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Hotels, restaurants may have to pay tax on service charges

BS Web Team / New Delhi 14 Sep 17 | 12:59 PM

Photo: Shutterstock

Cracking its whip on hotels and restaurants still levying a service charge, the Consumer Affairs Ministry has asked the Central Board of Direct Taxes (CBDT) to consider service charge as income while assessing the tax returns. 

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Union Consumer Affairs Minister Ram Vilas Paswan said that while hotels and restaurants have complied with Centre’s guidelines, several consumers, through the National Consumer Helpline, are still complaining about high service charge.

 

In view of seriousness of issue, Deptt. of Consumer Affairs has written to CBDT to consider inclusion of Service Charge while assessing Tax.

— Ram Vilas Paswan (@irvpaswan) September 12, 2017

"Hotels/restaurants have been asked either to leave the column of service charge blank or mention on the bill that it is optional," Paswan told PTI. This means that the consumer can pay the service charge if he or she wants.

At present, some hotels and restaurants are charging a service charge in the range of 5-20 per cent, in lieu of tips, though guidelines to make the levy of such charge optional were issued in April 2017. These guidelines were sent to Federation of Hotel and Restaurant Association of India (FHRAI), National Restaurant Association of India (NRAI) and Hotel Association of India (HAI) also.

ALSO READ: 18% GST on takeaway food from non-AC area of AC restaurant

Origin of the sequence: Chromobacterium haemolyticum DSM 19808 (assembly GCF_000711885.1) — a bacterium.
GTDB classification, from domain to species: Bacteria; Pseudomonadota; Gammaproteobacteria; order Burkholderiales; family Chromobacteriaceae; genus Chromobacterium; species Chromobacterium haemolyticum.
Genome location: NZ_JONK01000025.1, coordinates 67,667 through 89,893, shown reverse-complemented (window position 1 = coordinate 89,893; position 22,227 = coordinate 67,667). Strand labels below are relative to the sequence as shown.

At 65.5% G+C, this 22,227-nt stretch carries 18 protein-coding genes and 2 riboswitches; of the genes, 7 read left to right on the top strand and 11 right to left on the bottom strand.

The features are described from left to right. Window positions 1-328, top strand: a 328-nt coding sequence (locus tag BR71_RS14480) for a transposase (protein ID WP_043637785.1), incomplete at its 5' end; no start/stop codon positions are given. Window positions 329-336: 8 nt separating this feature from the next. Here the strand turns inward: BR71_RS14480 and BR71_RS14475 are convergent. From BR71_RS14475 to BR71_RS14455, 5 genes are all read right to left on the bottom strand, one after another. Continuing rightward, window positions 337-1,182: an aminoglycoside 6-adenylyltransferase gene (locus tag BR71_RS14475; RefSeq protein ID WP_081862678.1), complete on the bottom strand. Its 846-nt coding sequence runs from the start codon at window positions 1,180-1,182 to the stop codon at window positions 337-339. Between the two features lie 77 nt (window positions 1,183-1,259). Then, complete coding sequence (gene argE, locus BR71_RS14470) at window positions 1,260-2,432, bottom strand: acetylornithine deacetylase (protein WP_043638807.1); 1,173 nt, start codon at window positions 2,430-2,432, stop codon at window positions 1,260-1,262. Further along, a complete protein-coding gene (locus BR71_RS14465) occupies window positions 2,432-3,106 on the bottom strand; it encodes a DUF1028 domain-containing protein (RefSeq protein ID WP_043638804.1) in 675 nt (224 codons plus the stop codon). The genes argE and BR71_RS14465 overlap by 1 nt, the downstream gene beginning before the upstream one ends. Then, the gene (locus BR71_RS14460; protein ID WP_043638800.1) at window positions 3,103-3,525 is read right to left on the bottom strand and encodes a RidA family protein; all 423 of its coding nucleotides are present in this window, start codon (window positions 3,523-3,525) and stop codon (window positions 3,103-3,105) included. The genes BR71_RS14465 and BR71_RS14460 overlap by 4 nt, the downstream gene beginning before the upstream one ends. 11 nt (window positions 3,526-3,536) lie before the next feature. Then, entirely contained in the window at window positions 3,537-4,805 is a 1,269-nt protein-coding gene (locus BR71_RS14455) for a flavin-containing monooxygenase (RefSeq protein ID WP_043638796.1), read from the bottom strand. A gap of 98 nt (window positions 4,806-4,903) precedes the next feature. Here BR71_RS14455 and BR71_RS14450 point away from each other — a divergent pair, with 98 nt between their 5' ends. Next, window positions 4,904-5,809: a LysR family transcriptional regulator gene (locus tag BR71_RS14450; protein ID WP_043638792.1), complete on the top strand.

In this regard, state governments were asked to issue directions to hotels and restaurants to display the message at an appropriate place that service charge is completely optional and if the consumer is not satisfied with the services of that hotel or restaurant, he or she is free not to pay the service charge.

Jago Grahak Jago

Advertisements have also been released under 'Jago Grahak Jago' conveying the message among consumers that service charge is not mandatory but a tip, which is fully a discretion of the consumer. 

The ministry has directed legal metrology officers in all states to monitor the cases of charging more than the maximum retail price. Similarly, voluntary consumer organisations have also been asked to increase awareness and pick up some cases for exemplary remedial action. 

Here are GST rates if you are dining outside

Non-Ac restaurants: 12 per cent GST

Non-Ac restaurants serving alcohol: 18 per cent GST

AC restaurants: 18 per cent GST with or without alcohol

The GST on restaurants in five-star and luxury hotels has been reduced from 28 to 18 per cent, bringing it at par with standalone air-conditioned restaurants. The tax department has reiterated that no restaurant can charge GST at 28 per cent.

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